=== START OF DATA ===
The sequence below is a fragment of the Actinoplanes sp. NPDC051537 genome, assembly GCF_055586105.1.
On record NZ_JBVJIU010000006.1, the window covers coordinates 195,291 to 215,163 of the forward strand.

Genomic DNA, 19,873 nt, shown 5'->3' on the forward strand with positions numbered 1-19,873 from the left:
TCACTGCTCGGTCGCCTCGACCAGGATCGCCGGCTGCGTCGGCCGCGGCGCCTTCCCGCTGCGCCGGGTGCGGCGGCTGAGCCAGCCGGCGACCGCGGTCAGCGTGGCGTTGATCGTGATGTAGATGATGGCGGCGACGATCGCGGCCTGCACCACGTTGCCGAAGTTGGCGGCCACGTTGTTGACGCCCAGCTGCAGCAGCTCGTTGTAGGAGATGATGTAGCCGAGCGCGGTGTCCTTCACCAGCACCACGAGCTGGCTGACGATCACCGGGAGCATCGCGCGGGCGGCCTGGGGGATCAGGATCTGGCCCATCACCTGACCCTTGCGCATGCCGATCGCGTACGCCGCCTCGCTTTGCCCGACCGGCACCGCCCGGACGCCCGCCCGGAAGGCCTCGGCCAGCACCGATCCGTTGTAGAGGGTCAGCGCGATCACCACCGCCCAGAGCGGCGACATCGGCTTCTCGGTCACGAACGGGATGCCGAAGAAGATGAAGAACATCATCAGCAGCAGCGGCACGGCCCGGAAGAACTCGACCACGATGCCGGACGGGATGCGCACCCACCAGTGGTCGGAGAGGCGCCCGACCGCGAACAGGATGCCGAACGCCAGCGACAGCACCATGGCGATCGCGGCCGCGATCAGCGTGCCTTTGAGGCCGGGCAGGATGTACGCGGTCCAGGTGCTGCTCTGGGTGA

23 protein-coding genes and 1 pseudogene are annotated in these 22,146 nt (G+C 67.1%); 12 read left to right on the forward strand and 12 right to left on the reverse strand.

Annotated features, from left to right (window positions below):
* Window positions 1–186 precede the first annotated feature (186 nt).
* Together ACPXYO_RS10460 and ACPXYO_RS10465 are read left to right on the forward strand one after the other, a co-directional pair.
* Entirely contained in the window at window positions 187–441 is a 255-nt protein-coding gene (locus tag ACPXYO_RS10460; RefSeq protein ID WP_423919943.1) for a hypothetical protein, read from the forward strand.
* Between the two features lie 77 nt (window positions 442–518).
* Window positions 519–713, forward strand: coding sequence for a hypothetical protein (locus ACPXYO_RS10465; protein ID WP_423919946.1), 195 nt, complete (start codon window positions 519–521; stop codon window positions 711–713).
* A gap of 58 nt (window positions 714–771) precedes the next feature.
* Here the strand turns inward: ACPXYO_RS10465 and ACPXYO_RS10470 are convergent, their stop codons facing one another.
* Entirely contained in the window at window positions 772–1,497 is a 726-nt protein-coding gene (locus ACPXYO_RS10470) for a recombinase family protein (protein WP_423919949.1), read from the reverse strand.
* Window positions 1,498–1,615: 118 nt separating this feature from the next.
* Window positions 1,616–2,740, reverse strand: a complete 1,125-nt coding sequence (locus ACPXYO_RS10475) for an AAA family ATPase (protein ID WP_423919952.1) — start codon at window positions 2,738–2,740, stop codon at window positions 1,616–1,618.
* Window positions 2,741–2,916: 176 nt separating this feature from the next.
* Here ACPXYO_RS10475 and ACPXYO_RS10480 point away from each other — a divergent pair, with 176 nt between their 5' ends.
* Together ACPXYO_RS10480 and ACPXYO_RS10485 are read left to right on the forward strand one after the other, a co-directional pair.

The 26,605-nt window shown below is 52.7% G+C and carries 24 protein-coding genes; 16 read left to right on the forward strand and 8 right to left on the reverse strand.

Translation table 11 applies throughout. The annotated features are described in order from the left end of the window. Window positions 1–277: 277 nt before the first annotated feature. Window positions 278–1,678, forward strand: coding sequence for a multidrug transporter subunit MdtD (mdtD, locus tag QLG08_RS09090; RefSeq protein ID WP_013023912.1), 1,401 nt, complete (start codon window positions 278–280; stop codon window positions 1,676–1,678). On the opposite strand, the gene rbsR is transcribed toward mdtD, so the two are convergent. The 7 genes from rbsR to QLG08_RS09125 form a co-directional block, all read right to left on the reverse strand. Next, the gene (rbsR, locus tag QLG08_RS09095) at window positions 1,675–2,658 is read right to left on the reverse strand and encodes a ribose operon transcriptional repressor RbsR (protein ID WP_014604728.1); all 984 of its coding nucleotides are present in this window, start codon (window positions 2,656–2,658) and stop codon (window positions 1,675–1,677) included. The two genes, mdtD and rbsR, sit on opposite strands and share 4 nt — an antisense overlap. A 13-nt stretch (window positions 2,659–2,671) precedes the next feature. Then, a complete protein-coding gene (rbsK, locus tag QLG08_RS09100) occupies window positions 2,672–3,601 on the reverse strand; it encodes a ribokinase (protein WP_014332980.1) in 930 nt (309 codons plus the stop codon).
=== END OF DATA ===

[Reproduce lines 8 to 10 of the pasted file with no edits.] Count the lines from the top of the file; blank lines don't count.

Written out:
* Together ACPXYO_RS10460 and ACPXYO_RS10465 are read left to right on the forward strand one after the other, a co-directional pair.
* Entirely contained in the window at window positions 187–441 is a 255-nt protein-coding gene (locus tag ACPXYO_RS10460; RefSeq protein ID WP_423919943.1) for a hypothetical protein, read from the forward strand.
* Between the two features lie 77 nt (window positions 442–518).